6

I'm trying to understand how to organize my golang project using go1.11 modules. I tried several options, but none of them worked.

I have some code in the main package under the application folder and a local package that the main package uses.

$GOPATH
+ src
  + application/
    + main/
      + main.go
      + otherFileUnderMainPackage.go
    + aLocalPackage/
      + someCode.go
      + someCode_test.go
      + someMoreCode.go
      + someMoreCode_test.go

Files in the main package, imports ../aLocalPackage. When I compile by go build main/*.go it's working.

Then, I ran go mod init application: V.0.9.9 and got the go.mod file, but the build always fails. I always get error about not finding the local package: build application:V0.9.9/main: cannot find module for path _/.../src/application/aLocalPackage. I also tried to place the local package right under src/, place it under main/ etc. but none of these methods worked for me.

What is the way to use modules and local packages?

Thanks.

  • 6
    Don't use relative imports. – Volker Sep 12 '18 at 13:15
  • Did that too. got an error. I changed the import to application/aLocalPackage and got cannot find module for path application/aLocalPackage – nahsh Sep 12 '18 at 13:34
  • Where is you go.mod? Show its content. Note that "module builds" inside GOPATH are off by default. Read go help modules. – Volker Sep 12 '18 at 14:15
  • go.mod is under application/. its content is just module application + some requires. I did run export GO111MODULE=on – nahsh Sep 12 '18 at 14:25
  • It's working for me now, kind of... I can't use prometheus client with vgo (some packages are not loaded) so I dropped vgo from my project for now. Thanks anyway! – nahsh Sep 13 '18 at 5:50
1

I have written a blogpost on how to start your first Go project using modules.

https://marcofranssen.nl/start-on-your-first-golang-project/

In general it boils down to just create a new folder somewhere on your system (doesn't have to be in GOPATH).

mkdir my-project
cd my-project
go mod init github.com/you-user/my-project

This will create the go.mod file. Now you can simply create your project layout and start building whatever you like.

Maybe one of my other blogs can inspire you a bit more on how to do things.

https://marcofranssen.nl/categories/software-development/golang/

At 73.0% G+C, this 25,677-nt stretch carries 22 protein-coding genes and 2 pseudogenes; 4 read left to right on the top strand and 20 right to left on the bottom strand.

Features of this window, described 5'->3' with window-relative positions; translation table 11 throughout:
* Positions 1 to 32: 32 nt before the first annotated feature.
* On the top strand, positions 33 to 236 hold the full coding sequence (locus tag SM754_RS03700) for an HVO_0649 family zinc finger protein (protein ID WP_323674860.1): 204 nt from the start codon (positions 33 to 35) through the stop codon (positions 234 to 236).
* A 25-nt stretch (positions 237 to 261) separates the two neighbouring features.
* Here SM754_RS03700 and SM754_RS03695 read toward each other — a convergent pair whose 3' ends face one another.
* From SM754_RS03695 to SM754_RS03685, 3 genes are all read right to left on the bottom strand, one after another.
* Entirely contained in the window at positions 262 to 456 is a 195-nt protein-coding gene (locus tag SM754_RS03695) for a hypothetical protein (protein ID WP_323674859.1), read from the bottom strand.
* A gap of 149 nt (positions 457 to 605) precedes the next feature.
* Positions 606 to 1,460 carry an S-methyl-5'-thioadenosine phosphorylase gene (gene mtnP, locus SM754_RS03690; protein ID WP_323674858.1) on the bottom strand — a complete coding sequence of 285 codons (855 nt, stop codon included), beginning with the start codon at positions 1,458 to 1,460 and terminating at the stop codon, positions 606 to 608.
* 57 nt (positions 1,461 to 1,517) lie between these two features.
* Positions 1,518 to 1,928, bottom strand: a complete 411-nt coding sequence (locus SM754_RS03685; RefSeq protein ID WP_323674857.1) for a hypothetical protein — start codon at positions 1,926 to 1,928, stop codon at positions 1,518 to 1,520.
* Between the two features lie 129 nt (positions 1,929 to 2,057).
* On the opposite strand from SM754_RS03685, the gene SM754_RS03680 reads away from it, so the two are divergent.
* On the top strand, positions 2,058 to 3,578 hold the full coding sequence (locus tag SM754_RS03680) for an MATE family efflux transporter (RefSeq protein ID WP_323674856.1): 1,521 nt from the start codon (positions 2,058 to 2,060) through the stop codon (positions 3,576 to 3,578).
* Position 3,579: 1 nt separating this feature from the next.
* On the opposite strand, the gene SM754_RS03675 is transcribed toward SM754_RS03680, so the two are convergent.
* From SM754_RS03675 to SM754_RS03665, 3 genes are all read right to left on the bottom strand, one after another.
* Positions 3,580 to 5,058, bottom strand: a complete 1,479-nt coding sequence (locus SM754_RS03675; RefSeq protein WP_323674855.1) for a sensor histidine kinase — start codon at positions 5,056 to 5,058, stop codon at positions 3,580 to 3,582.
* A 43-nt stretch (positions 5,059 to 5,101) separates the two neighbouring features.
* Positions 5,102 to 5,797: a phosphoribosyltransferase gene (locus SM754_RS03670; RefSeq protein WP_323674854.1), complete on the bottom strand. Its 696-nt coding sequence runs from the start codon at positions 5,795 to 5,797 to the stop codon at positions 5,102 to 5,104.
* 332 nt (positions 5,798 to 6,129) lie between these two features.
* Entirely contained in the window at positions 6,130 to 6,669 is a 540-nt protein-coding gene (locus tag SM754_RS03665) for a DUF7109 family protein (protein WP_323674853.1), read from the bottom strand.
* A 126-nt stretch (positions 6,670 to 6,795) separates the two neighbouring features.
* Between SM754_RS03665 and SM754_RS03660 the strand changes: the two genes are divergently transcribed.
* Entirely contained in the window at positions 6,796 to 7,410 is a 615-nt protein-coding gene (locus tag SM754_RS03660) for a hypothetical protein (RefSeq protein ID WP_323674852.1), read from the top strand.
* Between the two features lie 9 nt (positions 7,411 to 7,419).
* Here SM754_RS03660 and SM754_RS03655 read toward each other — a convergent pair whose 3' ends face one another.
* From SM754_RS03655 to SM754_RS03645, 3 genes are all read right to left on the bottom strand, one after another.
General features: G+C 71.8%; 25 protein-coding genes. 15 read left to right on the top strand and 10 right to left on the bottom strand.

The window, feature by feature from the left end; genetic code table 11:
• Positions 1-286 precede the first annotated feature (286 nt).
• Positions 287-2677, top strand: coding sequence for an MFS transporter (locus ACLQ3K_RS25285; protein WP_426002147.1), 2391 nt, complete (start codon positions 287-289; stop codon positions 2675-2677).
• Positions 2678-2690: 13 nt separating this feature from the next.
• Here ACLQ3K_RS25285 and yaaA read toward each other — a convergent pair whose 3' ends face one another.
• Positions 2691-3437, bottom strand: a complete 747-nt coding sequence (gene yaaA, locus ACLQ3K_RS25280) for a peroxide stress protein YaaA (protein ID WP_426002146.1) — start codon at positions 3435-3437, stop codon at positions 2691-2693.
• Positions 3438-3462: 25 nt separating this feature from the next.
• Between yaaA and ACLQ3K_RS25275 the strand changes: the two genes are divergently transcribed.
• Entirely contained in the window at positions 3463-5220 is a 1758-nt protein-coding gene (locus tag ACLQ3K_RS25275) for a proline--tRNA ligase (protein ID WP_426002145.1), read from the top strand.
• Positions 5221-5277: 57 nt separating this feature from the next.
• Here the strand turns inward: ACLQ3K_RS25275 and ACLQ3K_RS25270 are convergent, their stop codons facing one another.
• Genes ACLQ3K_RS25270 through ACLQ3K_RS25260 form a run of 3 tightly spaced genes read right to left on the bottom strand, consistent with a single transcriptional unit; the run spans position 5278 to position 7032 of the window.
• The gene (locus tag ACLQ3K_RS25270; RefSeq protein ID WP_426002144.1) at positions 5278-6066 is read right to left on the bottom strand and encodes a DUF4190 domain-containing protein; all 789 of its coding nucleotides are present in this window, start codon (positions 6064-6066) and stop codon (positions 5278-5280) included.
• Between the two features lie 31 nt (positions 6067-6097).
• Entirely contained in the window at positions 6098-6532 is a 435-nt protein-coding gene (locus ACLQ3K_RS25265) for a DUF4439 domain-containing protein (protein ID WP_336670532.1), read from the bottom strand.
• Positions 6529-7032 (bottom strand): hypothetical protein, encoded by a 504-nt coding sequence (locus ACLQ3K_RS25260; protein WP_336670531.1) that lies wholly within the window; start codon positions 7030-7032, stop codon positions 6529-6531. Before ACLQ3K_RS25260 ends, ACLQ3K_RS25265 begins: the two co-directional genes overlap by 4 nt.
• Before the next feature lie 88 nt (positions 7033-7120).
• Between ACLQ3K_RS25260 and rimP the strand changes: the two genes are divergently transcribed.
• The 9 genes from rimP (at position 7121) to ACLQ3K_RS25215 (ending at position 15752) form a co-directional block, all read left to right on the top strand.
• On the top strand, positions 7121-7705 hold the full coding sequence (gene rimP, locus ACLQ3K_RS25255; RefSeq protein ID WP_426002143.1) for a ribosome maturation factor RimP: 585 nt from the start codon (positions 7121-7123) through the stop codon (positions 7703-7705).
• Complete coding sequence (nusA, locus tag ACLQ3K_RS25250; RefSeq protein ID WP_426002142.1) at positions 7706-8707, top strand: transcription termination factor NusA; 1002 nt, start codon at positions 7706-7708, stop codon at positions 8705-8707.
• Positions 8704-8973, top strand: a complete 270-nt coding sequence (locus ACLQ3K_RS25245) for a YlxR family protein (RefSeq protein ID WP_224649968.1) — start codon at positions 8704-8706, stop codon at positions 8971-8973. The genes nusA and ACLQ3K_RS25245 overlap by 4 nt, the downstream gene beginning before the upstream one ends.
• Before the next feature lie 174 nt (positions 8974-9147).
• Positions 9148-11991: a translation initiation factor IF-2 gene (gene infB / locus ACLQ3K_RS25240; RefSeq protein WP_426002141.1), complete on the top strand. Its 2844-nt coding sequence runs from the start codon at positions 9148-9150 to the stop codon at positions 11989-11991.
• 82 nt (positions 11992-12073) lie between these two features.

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0

Relative import paths are not supported in module mode. You will need to update your import statements to use a full (absolute) import path.

You should also choose a module name other than application. Your module path should generally begin with a URL prefix that you control — either your own domain name, or a unique path such as github.com/$USER/$REPO.

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0

I had some problems working with local packages myself. There are two tricks to make it work:

  1. you run "go build" in the package directory

This compiles the package and places it in the build cache. This link about code organisation in go explains more. You can identify where the cache is using:

>go env GOCACHE
/home/<user>/.cache/go-build
  1. Import using a path relative to the project

I puzzled loads over what the correct import path was and finally discovered that go doc or go list will tell you.

>go doc
package docs // import "tools/src/hello/docs"
>go list
tools/src/hello/docs

For example. I have a hello world API project and was using swaggo to generate documentation which it does in a docs sub-directory. To use it I add an import:

_ "tools/src/hello/docs"

For my case the _ is important as docs is not used directly but we its init() function to be invoked.

Now in hello/main.go I can add "tools/src/hello/docs" and it will import the correct package.

The path is relative to the location of go.mod if you have one. I have tools/ here as I have a go.mod declaring "modules tools".

Modules are a different kettle of fish - see https://github.com/golang/go/wiki/Modules. Recent versions of go (1.11 and later) can create a go.mod file which you may use to fix the version of a module that is used and avoid go's crazy default behaviour of just downloading the latest version of any package you import.

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